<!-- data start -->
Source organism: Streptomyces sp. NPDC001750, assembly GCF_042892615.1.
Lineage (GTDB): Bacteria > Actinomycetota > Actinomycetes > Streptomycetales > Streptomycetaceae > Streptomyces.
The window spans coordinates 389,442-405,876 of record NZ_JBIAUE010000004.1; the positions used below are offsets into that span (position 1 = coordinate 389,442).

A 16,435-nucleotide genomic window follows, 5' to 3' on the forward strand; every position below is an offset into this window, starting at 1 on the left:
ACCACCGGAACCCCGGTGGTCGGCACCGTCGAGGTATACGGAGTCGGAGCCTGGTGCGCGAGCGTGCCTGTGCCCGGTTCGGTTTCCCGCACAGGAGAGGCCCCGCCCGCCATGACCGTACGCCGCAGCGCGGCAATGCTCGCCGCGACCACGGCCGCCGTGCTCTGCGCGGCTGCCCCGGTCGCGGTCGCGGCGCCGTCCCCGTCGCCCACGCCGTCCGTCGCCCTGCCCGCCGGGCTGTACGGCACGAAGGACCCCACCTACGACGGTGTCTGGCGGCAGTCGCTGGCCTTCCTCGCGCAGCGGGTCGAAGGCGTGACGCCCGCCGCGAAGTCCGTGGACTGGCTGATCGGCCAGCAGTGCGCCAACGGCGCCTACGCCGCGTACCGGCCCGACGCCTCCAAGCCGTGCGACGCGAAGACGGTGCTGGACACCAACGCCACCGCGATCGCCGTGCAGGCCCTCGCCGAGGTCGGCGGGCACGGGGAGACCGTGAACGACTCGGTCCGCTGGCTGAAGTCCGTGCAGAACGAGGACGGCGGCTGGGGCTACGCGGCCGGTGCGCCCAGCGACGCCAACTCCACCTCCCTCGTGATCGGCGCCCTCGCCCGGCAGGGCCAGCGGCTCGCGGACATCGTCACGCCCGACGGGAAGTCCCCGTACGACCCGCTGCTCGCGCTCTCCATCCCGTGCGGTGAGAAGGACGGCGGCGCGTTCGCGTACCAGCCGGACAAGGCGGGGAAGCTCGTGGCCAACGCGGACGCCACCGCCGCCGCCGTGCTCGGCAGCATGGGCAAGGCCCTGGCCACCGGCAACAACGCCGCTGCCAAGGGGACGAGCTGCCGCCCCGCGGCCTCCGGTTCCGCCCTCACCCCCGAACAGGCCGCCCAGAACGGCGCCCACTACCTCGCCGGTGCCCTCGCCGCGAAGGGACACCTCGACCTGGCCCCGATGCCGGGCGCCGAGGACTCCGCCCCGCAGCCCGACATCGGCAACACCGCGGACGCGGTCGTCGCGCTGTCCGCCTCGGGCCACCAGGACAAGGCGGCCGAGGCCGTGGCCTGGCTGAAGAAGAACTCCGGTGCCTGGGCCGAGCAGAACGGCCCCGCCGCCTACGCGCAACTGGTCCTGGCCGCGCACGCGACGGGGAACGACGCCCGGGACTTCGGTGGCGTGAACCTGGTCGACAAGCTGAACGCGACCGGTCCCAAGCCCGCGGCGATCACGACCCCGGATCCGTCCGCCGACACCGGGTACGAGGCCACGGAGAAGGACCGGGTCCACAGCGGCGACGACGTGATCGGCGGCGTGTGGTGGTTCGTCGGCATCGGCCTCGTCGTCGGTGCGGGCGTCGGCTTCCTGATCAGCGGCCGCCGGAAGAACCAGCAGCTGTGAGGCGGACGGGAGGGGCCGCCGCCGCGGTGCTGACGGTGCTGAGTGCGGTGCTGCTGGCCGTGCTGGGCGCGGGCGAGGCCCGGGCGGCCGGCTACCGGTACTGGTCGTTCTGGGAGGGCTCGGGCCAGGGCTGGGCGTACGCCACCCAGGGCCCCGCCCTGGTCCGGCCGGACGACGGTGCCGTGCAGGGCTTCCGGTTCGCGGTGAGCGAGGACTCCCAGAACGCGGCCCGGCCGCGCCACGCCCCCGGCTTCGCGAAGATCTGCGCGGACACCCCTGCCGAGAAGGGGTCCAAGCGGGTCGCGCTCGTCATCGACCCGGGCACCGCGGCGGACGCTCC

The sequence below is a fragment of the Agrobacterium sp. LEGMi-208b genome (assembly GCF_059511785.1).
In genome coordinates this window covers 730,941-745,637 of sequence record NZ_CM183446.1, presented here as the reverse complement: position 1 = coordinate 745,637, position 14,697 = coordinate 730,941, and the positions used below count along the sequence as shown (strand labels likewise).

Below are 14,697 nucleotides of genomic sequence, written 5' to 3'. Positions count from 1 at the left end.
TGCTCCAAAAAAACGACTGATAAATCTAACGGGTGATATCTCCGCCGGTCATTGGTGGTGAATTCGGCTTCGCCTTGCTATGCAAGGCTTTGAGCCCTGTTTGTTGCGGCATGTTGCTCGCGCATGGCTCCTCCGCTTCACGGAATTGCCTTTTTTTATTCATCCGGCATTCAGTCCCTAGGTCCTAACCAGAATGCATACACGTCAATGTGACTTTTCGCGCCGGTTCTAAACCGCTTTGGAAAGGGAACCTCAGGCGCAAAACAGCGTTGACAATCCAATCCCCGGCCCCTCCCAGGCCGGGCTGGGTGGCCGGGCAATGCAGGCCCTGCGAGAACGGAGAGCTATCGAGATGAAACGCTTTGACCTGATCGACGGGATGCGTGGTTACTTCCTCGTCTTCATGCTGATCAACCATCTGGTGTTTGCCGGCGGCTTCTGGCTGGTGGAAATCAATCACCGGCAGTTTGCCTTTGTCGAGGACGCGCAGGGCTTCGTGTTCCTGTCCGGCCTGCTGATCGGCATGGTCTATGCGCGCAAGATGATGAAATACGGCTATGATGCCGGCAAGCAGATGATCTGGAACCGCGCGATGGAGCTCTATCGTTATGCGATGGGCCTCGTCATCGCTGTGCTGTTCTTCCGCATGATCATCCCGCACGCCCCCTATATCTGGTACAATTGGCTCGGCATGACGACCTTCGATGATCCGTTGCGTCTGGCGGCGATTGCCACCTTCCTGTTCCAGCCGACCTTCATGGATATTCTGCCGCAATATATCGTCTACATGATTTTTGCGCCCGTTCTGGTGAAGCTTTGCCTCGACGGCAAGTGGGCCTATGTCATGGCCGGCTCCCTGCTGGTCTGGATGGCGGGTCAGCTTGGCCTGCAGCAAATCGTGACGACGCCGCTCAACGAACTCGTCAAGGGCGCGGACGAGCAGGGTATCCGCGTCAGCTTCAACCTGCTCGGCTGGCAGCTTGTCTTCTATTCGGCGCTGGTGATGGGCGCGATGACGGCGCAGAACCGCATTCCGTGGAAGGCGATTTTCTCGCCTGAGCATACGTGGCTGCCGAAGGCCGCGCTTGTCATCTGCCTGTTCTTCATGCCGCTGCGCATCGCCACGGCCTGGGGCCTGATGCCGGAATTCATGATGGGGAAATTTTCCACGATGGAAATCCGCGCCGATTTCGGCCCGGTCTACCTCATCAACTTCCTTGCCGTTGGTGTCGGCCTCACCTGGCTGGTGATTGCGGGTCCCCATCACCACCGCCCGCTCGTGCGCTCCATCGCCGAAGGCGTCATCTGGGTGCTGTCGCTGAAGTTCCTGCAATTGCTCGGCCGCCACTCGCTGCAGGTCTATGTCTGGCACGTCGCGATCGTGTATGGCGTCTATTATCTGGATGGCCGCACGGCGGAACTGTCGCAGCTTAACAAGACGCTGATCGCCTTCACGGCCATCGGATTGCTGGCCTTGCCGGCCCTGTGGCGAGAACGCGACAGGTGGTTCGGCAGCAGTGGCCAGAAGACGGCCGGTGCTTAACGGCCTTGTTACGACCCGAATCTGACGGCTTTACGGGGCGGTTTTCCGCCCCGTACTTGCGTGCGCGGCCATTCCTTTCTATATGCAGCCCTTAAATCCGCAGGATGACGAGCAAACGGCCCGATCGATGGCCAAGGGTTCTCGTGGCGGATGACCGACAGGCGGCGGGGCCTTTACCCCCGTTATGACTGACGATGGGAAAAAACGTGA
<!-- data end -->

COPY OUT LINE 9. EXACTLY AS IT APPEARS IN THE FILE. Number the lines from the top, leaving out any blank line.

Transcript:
TGCTCCAAAAAAACGACTGATAAATCTAACGGGTGATATCTCCGCCGGTCATTGGTGGTGAATTCGGCTTCGCCTTGCTATGCAAGGCTTTGAGCCCTGTTTGTTGCGGCATGTTGCTCGCGCATGGCTCCTCCGCTTCACGGAATTGCCTTTTTTTATTCATCCGGCATTCAGTCCCTAGGTCCTAACCAGAATGCATACACGTCAATGTGACTTTTCGCGCCGGTTCTAAACCGCTTTGGAAAGGGAACCTCAGGCGCAAAACAGCGTTGACAATCCAATCCCCGGCCCCTCCCAGGCCGGGCTGGGTGGCCGGGCAATGCAGGCCCTGCGAGAACGGAGAGCTATCGAGATGAAACGCTTTGACCTGATCGACGGGATGCGTGGTTACTTCCTCGTCTTCATGCTGATCAACCATCTGGTGTTTGCCGGCGGCTTCTGGCTGGTGGAAATCAATCACCGGCAGTTTGCCTTTGTCGAGGACGCGCAGGGCTTCGTGTTCCTGTCCGGCCTGCTGATCGGCATGGTCTATGCGCGCAAGATGATGAAATACGGCTATGATGCCGGCAAGCAGATGATCTGGAACCGCGCGATGGAGCTCTATCGTTATGCGATGGGCCTCGTCATCGCTGTGCTGTTCTTCCGCATGATCATCCCGCACGCCCCCTATATCTGGTACAATTGGCTCGGCATGACGACCTTCGATGATCCGTTGCGTCTGGCGGCGATTGCCACCTTCCTGTTCCAGCCGACCTTCATGGATATTCTGCCGCAATATATCGTCTACATGATTTTTGCGCCCGTTCTGGTGAAGCTTTGCCTCGACGGCAAGTGGGCCTATGTCATGGCCGGCTCCCTGCTGGTCTGGATGGCGGGTCAGCTTGGCCTGCAGCAAATCGTGACGACGCCGCTCAACGAACTCGTCAAGGGCGCGGACGAGCAGGGTATCCGCGTCAGCTTCAACCTGCTCGGCTGGCAGCTTGTCTTCTATTCGGCGCTGGTGATGGGCGCGATGACGGCGCAGAACCGCATTCCGTGGAAGGCGATTTTCTCGCCTGAGCATACGTGGCTGCCGAAGGCCGCGCTTGTCATCTGCCTGTTCTTCATGCCGCTGCGCATCGCCACGGCCTGGGGCCTGATGCCGGAATTCATGATGGGGAAATTTTCCACGATGGAAATCCGCGCCGATTTCGGCCCGGTCTACCTCATCAACTTCCTTGCCGTTGGTGTCGGCCTCACCTGGCTGGTGATTGCGGGTCCCCATCACCACCGCCCGCTCGTGCGCTCCATCGCCGAAGGCGTCATCTGGGTGCTGTCGCTGAAGTTCCTGCAATTGCTCGGCCGCCACTCGCTGCAGGTCTATGTCTGGCACGTCGCGATCGTGTATGGCGTCTATTATCTGGATGGCCGCACGGCGGAACTGTCGCAGCTTAACAAGACGCTGATCGCCTTCACGGCCATCGGATTGCTGGCCTTGCCGGCCCTGTGGCGAGAACGCGACAGGTGGTTCGGCAGCAGTGGCCAGAAGACGGCCGGTGCTTAACGGCCTTGTTACGACCCGAATCTGACGGCTTTACGGGGCGGTTTTCCGCCCCGTACTTGCGTGCGCGGCCATTCCTTTCTATATGCAGCCCTTAAATCCGCAGGATGACGAGCAAACGGCCCGATCGATGGCCAAGGGTTCTCGTGGCGGATGACCGACAGGCGGCGGGGCCTTTACCCCCGTTATGACTGACGATGGGAAAAAACGTGA